The demi-goddess Inger Mewburn over at The Thesis Whisperer recently posted a blog about how ‘thesis prison’ was similar to running: (http://thesiswhisperer.com/2015/02/25/thesis-prison/). Whilst I bow to Inger’s superior knowledge on all matters research-related, it strikes me that she is perhaps too new to running to appreciate some of the more positive aspects which make running distinctly un-prisonlike. So I thought I’d do a quick blog pointing out some of the parallels between running and research from the perspective of someone who has been running for a bit longer.
The majority of my non-PhD time is spent acting as an unpaid, unappreciated slave to my family, aka being a wife and mother. The thing which ticks me off most about this is the complete lack of concrete outcomes. You clean the kitchen, it instantly and magically dirties itself. You buy or make bread, it vanishes within milliseconds. You pick dirty smelly boy socks off the floor, within hours they are replaced by even more dirty smelly boy socks. What attracts me most about running is that your achievements are never undone like this. Once you have a PB (personal best) in a race, it’s yours. Once you have logged that long run in your training log, it’s there in black and white and shows what you accomplished (no matter how slow). Research, too, has some outcomes which are permanent. You publish a paper, nobody can take it away from you (unless of course you committed fraud…) You give a presentation at a conference, there’s a line for your CV which you can look back on with pride. Sometimes, in the entropy of real life, it’s nice to have something tangible to show for your efforts.
Another parallel between running and research is that it can make you a little obsessive. In my case, I’ve taken this one step further by researching running! There’s always one more thing to find out (comparing training plans, for example, or reading just one more paper on your research topic). Both research and running can take up a lot of headspace if you have a deep interest in them. There is also a sense of flow when running or researching – you become immersed in the activity and before you know it you’ve arrived back at your front door with mud on your running shoes, or you look up from your PDFs and realise that you’ve missed school pickup time and your son is waiting for you in the cold. Again. Luckily, running is a really good way to sort out your thoughts about your research, defrag your ideas, and plan a talk or a piece of writing. I cannot tell you how much writing I have done in my head whilst running. Running really does as much for my brain as it does for my body.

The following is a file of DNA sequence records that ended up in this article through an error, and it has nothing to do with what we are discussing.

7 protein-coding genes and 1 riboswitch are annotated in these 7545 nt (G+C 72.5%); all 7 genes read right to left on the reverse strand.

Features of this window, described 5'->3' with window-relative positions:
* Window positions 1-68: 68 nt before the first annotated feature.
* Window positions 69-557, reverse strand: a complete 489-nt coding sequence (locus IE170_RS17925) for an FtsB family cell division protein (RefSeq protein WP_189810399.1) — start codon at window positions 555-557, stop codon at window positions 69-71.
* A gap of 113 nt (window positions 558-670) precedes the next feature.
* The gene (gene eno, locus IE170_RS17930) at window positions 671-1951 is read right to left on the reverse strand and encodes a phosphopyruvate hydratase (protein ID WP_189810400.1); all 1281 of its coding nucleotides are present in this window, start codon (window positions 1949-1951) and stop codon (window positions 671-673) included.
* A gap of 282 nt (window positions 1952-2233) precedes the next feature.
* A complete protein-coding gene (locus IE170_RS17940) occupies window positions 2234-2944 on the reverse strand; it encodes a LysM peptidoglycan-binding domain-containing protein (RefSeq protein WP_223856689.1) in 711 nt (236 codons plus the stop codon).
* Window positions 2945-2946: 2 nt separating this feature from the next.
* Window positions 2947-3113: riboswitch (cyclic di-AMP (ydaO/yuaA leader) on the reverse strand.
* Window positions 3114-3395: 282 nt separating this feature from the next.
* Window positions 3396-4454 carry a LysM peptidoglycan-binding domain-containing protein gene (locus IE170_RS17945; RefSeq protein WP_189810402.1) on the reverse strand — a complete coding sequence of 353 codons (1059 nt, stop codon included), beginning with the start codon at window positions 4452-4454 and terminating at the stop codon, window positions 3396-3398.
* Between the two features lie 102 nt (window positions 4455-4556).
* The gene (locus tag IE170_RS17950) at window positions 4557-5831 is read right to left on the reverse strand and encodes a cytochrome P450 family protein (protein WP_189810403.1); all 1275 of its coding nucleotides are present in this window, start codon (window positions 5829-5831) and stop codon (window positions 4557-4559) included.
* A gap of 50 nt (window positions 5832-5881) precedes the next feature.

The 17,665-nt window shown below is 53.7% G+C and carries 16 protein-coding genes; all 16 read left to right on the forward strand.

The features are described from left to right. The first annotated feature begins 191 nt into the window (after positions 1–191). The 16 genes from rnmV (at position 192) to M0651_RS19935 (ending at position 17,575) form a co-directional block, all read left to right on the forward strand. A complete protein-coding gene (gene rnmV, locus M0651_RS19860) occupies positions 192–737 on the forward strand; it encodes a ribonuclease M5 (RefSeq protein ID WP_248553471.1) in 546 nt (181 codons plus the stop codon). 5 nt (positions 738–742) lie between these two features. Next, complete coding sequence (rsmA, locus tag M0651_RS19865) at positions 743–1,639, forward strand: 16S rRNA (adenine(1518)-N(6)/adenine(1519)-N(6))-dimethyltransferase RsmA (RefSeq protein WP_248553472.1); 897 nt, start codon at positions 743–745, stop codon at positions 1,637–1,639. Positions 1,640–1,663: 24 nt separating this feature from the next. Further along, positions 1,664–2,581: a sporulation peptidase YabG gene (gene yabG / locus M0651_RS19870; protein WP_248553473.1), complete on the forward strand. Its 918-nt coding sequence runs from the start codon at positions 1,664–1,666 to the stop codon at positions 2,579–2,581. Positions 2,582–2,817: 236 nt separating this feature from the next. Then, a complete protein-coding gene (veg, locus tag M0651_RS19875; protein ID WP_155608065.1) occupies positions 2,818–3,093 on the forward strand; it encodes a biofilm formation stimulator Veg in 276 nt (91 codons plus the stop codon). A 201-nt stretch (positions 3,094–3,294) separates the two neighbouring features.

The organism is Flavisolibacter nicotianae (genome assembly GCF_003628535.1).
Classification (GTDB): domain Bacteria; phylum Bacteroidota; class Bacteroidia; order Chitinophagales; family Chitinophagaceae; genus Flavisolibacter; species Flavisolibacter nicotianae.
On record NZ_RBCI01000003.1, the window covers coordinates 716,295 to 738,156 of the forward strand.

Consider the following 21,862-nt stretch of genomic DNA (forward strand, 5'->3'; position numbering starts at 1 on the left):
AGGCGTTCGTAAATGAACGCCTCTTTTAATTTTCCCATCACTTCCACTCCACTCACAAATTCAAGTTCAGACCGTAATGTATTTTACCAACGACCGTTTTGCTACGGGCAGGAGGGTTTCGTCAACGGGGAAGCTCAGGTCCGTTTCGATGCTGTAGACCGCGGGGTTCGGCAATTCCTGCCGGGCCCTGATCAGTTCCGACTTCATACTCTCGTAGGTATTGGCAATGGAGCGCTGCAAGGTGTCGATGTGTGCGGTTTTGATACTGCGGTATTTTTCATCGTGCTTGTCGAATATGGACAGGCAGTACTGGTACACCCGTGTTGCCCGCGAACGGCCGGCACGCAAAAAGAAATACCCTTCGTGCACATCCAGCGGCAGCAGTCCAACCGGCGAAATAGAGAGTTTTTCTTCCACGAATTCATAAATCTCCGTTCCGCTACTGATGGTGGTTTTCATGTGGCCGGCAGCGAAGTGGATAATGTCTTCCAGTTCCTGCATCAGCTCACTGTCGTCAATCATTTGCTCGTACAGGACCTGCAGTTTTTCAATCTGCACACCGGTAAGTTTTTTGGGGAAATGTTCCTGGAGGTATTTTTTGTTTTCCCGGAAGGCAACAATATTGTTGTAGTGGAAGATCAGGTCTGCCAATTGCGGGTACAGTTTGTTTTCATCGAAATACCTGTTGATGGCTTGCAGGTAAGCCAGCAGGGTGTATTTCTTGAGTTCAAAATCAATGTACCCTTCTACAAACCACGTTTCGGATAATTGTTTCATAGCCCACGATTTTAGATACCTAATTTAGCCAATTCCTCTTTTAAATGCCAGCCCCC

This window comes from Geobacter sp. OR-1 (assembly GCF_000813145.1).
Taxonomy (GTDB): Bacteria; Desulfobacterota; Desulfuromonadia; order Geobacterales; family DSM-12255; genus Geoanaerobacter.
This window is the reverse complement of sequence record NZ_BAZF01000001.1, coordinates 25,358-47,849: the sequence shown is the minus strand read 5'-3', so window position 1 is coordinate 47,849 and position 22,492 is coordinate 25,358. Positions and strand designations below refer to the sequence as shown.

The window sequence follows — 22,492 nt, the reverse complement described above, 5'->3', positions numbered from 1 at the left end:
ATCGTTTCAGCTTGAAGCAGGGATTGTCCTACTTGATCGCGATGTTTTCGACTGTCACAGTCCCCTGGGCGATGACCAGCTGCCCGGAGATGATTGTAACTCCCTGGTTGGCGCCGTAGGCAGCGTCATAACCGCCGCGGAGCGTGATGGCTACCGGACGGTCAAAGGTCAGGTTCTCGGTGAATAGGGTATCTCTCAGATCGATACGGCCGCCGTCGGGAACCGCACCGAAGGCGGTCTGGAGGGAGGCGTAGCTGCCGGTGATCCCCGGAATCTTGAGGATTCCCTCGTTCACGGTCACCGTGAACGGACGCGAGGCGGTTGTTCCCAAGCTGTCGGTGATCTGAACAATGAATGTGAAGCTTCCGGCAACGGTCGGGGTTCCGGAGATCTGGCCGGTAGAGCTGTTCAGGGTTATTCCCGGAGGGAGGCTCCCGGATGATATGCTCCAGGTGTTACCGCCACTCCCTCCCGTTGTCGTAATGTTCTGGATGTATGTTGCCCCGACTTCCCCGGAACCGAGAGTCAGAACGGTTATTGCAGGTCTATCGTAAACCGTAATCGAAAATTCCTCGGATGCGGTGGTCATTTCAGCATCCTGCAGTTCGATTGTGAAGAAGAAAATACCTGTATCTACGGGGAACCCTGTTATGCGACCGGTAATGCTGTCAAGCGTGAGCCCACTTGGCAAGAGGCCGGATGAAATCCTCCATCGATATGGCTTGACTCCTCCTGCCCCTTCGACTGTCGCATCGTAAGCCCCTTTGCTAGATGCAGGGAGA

This leads me to time management, which is essential for fitting research and writing into a life filled with dirty boy socks. Working out when you think or run best is useful, and blocking out time for both is the only way they’ll get done. Allowing time for recovery is also essential, as is sensible fuelling. Step away from the biscuit tin!
In running, like in research, you start out rubbish and then slowly improve. Both require skills which you need to learn in order to develop into a better researcher or runner (how to write an abstract, how to do an interval session). Both have sets of implicit rules you must acquire knowledge of (academic etiquette, race etiquette). You need to master your tools to best help your performance. You can make do with a normal watch for running (the equivalent of Microsoft Word) or you can use a specifically designed tool like your Garmin running watch which has many more functions available to make life easier and more pleasant (this would be Scrivener for writing http://www.literatureandlatte.com/scrivener.php). Progress is slow, but if you are consistent about working on your skills, it will pay off eventually with a race time you can proud of, or a piece of data analysis or writing which makes you smile.
In order to get the most out of your research and your running, it’s good to share with others. Racing has an obvious correspondence to conferences. You train hard for both, you socialise with others when there, and you give your best possible performance on the day in the company of many other people. Your writing group or PhD peer group is like your running club or running buddies: people who are there to cheer you on, offer advice and wisdom and empathise when you’re struggling with your training/writing. This support can be from people you know in real life, or it can also be virtual (for Twitter alone, some hashtags which spring to mind are #acwri for academic writing, #phdchat for general PhD well, chat, and #ukrunchat for running). Running, like research, is just much more enjoyable when other people are involved in your journey in some capacity. Yes, ultimately it’s you who has to put one foot or word in front of another, but sharing the highs, lows and everyday vicissitudes with people who ‘get it’ is helpful. God knows, your husband and kids really don’t want to hear about either. And your running or researching buddies can tell you when you’ve done something dumb, like start a race too fast, or used an overly wanky word like vicissitudes.
Most important of all though: during both running and research, you should stop occasionally to appreciate the journey. Goals are important, but you should also try to enjoy the view from time to time 🙂
Photo from Flickr, thanks to Jason Wesley Upton